Creating a DLL that Acts as a Code Library
This content is no longer actively maintained. It is provided as is, for anyone who may still be using these technologies, with no warranties or claims of accuracy with regard to the most recent product version or service release.
DLLs make ideal code libraries because they are small and fast. The disadvantage to using a DLL is that you must make certain it is properly registered on the user's machine.
To create a DLL that acts as a code library
- Create a new DLL project in Microsoft® Visual Basic®.
- Create a new class module in the project.
- Set the class module's Instancing property to GlobalMultiUse. This ensures that your procedures will be visible to any project that wants to use them and that they will behave as global procedures.
- Set references to any object libraries required by your code.
- Add the procedures you want in your code library to the class module as public Function and Sub procedures.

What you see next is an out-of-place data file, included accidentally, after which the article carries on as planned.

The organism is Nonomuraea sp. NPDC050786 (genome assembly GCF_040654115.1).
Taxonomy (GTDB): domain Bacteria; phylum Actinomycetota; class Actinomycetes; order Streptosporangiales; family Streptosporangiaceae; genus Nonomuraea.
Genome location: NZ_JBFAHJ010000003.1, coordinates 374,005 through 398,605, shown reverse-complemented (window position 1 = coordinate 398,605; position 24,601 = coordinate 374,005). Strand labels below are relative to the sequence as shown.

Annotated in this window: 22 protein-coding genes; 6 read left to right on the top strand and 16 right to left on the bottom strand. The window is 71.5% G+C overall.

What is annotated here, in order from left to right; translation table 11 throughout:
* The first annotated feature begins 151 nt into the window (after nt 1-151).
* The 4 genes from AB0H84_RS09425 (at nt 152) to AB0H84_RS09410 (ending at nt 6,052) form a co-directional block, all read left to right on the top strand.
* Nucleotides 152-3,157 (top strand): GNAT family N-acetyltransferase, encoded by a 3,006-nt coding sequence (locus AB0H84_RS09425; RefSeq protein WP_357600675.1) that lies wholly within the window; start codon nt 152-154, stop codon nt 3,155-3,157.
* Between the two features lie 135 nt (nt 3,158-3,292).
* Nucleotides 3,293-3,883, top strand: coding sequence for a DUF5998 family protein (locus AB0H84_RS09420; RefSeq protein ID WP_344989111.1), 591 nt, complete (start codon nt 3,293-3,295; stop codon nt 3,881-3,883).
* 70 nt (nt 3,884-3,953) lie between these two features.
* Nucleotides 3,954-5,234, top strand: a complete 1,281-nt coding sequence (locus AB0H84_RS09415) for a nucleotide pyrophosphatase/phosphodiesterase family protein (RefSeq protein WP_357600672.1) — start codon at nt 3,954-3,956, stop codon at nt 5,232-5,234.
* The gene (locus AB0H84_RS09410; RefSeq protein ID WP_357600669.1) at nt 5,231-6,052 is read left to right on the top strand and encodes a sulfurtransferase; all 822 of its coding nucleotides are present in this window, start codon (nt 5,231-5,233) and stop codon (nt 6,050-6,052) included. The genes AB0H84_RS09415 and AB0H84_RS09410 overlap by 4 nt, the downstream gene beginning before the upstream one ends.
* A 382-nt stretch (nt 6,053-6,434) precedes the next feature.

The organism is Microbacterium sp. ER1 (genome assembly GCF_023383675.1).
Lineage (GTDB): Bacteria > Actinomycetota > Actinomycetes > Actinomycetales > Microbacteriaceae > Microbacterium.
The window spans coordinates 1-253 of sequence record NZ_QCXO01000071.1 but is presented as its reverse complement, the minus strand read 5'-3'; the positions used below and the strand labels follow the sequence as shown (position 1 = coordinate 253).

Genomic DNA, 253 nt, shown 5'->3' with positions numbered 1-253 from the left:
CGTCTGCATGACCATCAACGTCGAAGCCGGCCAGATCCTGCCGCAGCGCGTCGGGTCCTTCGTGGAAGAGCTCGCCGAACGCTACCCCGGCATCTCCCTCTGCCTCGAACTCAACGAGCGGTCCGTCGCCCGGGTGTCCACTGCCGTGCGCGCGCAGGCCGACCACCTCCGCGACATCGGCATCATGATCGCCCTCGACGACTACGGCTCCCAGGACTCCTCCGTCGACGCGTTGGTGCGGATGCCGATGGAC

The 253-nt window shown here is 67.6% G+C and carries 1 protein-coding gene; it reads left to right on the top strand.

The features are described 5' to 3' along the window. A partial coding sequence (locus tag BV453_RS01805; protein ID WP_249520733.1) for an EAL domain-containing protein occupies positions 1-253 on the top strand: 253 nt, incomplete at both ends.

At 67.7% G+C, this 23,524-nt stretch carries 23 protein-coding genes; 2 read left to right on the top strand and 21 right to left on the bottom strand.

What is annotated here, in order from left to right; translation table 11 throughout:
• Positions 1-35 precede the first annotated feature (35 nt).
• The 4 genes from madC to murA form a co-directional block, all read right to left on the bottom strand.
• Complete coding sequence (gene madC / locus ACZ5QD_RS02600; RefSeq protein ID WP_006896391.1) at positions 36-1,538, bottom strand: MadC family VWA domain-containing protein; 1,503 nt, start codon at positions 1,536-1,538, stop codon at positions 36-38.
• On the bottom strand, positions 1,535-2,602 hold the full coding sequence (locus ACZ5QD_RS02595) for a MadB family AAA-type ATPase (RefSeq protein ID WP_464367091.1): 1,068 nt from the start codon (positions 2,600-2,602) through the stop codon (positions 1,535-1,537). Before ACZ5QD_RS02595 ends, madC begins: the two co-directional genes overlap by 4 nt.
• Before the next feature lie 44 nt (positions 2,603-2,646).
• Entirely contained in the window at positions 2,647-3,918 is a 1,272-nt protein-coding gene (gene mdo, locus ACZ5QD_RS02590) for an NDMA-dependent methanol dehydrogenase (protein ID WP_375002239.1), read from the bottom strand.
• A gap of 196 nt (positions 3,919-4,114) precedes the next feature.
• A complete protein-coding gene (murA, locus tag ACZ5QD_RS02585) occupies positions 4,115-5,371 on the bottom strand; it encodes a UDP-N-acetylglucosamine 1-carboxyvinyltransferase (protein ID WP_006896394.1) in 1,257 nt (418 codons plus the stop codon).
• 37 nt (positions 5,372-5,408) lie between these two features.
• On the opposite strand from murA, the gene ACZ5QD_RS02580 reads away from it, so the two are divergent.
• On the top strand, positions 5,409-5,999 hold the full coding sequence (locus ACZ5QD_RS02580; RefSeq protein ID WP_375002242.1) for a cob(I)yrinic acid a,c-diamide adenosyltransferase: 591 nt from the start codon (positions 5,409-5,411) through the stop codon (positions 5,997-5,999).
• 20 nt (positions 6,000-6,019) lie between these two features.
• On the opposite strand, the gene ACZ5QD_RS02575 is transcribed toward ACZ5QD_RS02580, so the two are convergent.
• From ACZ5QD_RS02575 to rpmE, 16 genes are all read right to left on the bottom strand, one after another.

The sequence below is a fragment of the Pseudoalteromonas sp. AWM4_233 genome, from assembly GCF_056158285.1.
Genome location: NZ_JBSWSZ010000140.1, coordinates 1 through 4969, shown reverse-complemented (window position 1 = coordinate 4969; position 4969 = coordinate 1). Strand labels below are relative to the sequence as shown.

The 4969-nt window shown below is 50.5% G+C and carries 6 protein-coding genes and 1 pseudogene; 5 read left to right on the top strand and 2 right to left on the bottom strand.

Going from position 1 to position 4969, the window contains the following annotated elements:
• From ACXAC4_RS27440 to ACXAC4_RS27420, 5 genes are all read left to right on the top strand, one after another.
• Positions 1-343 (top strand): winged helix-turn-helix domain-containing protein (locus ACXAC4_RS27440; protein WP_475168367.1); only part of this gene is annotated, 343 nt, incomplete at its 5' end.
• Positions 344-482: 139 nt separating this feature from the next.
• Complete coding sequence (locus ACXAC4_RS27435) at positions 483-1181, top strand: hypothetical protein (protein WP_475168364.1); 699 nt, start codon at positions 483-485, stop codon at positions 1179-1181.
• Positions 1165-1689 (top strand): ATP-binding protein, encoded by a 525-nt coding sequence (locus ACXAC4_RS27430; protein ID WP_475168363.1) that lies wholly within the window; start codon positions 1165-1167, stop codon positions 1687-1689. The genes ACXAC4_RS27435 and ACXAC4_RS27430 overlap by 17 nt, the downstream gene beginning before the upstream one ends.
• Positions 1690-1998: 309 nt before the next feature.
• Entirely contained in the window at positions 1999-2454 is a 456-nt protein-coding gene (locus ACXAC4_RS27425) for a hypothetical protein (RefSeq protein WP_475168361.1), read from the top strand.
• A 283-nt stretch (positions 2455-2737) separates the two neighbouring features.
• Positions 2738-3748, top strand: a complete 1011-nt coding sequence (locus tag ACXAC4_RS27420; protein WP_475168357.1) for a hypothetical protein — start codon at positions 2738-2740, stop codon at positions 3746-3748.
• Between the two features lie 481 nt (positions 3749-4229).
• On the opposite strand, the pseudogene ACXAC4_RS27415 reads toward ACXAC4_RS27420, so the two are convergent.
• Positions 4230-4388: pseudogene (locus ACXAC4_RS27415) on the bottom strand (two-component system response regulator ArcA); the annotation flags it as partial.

- Change the project's name to the name you want for your code library by clicking Properties on the Project menu and entering a new value for the Project Name property.
- Make the DLL.
To use the code library from a VBA project, set a reference to the DLL. To set a reference to a DLL, click References on the Tools menu, and use the Browse button to locate the DLL. After the reference has been added, the Object Browser will display information about the procedures in the code library.
If your code library is large, you might not want to load it with your project. Rather than setting a reference to the DLL, you can use the Declare statement to declare references to individual procedures in the DLL.